Emotion is hard to be depicted. It easily gets unfocused when it is verbalized, because emotion felt in our body is abstracted when it becomes a word. To minimize abstracting depiction of emotion, we use nonverbal expressions such as use of voice, touch, distance, and physical environments or appearance when we communicate with someone. The SyncDon II (Figure) attempts to have further expressions of emotion by biosynchronization. It aims to transfer emotion to someone by the heartbeat synchronization. Heartbeats collected from a person in the past, which who had salient emotion, is recorded into the gift-box and is exposed to a person in the gift-box. The heartbeat synchronization is induced by the stimuli (sound/vibration/light) with heartbeat rhythms, and his/her emotion changes according to changes of circulatory condition brought by the synchronization. Validity of the heartbeat synchronization by external stimuli is investigated in . In the SyncDon II system, heartbeat is collected through capacitive ECG sensor or earphone-type optical pulse sensor, respectively. The reason why the gift-box is used as an indicator of the heartbeat is because it is a metaphor of a “gift”. A receiver gets emotion as a gift from someone in the past through heartbeats. Then the receiver becomes a sender of emotion he/she had, and gives to others. This relation resembles to the system of total prestations by Marcel Mauus . The total prestation implies two important things; the obligation to give presents and the obligation to receive them. It constitutes our society system that is the base from which gift-exchange arose. “SyncDon II” expresses epitome of our society by gifting emotion through heartbeats, which is the symbol of the life. The SyncDon project is unique, which never attempted in the literature. We believe that the project will bring us entirely new sensations that we have never experienced.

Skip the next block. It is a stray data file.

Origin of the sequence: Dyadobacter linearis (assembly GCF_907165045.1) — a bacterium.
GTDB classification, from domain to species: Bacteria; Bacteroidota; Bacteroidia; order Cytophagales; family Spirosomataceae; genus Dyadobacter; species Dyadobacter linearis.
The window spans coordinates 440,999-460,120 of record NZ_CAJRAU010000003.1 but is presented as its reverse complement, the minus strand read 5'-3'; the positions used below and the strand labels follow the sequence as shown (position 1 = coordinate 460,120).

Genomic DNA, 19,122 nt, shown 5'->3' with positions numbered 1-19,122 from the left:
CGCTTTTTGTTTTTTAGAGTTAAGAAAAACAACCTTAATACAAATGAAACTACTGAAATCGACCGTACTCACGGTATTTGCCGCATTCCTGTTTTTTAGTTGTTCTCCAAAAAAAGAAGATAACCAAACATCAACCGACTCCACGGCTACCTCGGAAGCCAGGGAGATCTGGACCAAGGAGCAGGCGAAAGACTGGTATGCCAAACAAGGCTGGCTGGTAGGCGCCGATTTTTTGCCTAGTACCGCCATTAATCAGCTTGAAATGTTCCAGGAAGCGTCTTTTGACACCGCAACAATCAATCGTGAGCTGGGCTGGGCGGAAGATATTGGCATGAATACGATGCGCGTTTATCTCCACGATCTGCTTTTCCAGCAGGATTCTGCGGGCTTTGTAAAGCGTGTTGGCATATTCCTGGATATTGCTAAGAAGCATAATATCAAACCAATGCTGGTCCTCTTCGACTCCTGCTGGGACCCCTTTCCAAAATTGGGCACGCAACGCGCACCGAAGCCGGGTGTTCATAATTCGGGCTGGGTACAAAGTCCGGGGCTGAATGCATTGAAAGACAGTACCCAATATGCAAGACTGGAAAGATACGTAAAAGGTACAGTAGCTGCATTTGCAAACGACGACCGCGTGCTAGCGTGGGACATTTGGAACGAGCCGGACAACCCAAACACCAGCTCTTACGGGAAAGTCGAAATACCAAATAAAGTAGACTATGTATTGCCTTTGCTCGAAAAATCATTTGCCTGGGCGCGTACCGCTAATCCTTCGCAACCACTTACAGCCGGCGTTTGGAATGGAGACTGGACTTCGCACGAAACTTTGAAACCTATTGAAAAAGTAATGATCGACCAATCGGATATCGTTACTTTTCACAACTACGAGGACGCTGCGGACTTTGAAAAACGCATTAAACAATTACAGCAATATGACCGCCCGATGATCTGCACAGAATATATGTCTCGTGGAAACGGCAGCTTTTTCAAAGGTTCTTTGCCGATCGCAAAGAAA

The SyncDon II corresponds to the theme: “Noise Contra Signal”. The artwork faces in the opposite direction to the modern communication technologies aims to minimize noise in signals, privileging ‘purity’ in the transmission of information. The aim of the SyncDon II is to transfer emotion to others that cannot be expressed as a word by inducing the heartbeat synchronization. It is based on the hypothesis that the assimilation of the body condition to the other brings us to have similar emotion that the person felt during the recording of the heartbeats. This composition is designed under the assumption that even if the perfect heartbeat synchronization is induced, the emotion cannot be transferred perfectly. It remains the individual linguistic interpretation of the emotion neutral. This is based on the idea that the real human communication cannot be realized just by minimizing the noise, but to keep a room
for noise contamination to have some misinterpretations. We believe that the SyncDon II will bring us a different perspective for the modern communication technologies
 V. S. Anishchenko, a. G. Balanov, N. B. Janson, N. B. Igosheva, and G. V. Bordyugov, “Synchronization of cardiorhythm by weak external forcing,” Discret. Dyn. Nat. Soc., vol. 4, no. 3, pp. 201–206, 2000.
 K. Ogawa, S. Yumi, and H. Hiroshi, “Effects of sound stimuli created from fluctuations in heartbeat intervals on fluctuations in subject’s heartbeat intervals,” Ergonomics, vol. 44, no. 6, pp. 334–340, 2008.
 W. D. Halls, The gift: the forms and functions of exchange in archaic societies, no. 378. WW Norton & Company, 1954.
- Issey Takahashi, University of Tsukuba, Japan. Takahashi received his Ph.D. degree from Nagoya City University, Japan, and Politecnico di Torino, Italy. He was a researcher in the Artificial Intelligence Laboratory at the University of Tsukuba, Japan [source: ijdesign.org]
- Akihito Ito, Nagoya University of Arts, Japan akihitoito.com